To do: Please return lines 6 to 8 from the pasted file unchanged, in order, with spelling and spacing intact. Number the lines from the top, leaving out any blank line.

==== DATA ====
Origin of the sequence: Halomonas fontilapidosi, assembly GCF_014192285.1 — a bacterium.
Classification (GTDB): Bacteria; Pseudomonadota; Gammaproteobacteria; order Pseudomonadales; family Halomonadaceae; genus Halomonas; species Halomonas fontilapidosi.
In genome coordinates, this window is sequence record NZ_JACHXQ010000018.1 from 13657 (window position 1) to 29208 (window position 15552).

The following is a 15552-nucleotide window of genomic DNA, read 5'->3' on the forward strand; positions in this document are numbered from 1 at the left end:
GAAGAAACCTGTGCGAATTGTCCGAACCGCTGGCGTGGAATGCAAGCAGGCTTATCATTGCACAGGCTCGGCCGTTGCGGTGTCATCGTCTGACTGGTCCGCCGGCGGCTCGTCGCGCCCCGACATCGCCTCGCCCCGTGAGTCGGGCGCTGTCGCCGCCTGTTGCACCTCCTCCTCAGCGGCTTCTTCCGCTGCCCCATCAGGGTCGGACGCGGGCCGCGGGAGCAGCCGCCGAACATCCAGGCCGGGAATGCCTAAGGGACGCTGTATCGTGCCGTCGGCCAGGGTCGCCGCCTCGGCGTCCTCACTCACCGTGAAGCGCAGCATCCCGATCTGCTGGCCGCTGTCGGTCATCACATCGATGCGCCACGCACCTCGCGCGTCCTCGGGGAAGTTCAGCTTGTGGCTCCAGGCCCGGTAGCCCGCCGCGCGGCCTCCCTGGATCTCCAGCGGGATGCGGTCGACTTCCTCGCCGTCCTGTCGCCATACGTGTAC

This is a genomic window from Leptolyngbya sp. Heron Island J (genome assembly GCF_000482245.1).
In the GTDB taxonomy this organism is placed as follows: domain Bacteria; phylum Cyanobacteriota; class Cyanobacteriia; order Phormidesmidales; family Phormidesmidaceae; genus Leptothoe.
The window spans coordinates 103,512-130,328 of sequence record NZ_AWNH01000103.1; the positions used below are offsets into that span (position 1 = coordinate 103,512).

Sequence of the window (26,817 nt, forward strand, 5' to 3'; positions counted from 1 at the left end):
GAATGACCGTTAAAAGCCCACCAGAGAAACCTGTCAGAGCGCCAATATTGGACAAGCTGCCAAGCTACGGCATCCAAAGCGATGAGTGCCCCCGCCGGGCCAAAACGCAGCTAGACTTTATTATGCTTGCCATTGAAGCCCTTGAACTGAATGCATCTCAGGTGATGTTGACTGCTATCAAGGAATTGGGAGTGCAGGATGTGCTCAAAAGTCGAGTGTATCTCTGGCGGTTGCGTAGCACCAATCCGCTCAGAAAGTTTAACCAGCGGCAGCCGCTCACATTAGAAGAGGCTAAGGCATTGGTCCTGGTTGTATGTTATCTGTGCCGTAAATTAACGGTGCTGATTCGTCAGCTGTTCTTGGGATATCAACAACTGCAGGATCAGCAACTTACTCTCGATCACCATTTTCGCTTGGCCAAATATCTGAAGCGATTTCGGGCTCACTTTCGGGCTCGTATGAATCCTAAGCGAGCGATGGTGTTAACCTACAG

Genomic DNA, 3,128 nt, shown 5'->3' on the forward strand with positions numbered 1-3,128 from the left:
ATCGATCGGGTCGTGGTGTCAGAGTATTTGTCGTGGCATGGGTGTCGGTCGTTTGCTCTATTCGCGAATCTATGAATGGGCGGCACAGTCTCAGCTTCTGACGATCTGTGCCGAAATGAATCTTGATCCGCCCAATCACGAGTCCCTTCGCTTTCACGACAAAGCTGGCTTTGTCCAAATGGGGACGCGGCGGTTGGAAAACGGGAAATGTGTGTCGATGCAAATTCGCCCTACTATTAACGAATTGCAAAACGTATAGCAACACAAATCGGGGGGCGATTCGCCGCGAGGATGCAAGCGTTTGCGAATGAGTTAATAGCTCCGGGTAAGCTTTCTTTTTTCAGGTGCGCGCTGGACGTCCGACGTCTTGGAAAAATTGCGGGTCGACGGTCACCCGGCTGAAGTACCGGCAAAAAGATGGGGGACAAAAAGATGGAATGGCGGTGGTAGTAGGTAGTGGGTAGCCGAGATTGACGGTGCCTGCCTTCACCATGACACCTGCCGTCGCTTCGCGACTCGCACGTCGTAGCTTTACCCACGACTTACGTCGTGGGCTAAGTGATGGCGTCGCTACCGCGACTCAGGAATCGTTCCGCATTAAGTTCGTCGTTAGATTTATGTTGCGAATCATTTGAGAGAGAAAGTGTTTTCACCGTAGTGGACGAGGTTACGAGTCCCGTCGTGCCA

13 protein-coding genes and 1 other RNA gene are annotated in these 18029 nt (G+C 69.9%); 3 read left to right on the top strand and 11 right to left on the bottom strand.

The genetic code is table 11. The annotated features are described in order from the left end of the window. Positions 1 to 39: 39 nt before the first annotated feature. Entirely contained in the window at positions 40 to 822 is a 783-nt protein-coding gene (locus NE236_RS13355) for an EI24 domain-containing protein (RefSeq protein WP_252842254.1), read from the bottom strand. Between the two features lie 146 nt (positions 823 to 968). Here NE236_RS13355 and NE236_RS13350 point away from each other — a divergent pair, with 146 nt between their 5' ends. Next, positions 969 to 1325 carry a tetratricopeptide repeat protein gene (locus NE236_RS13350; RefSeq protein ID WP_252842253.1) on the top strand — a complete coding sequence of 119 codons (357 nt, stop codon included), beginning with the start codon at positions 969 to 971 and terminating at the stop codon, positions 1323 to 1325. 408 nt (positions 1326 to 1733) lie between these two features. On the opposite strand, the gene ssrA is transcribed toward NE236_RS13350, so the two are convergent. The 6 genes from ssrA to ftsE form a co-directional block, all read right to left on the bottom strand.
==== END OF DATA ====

This is a genomic window from Leptolyngbya sp. Heron Island J (genome assembly GCF_000482245.1).
In the GTDB taxonomy this organism is placed as follows: domain Bacteria; phylum Cyanobacteriota; class Cyanobacteriia; order Phormidesmidales; family Phormidesmidaceae; genus Leptothoe.
The window spans coordinates 103,512-130,328 of sequence record NZ_AWNH01000103.1; the positions used below are offsets into that span (position 1 = coordinate 103,512).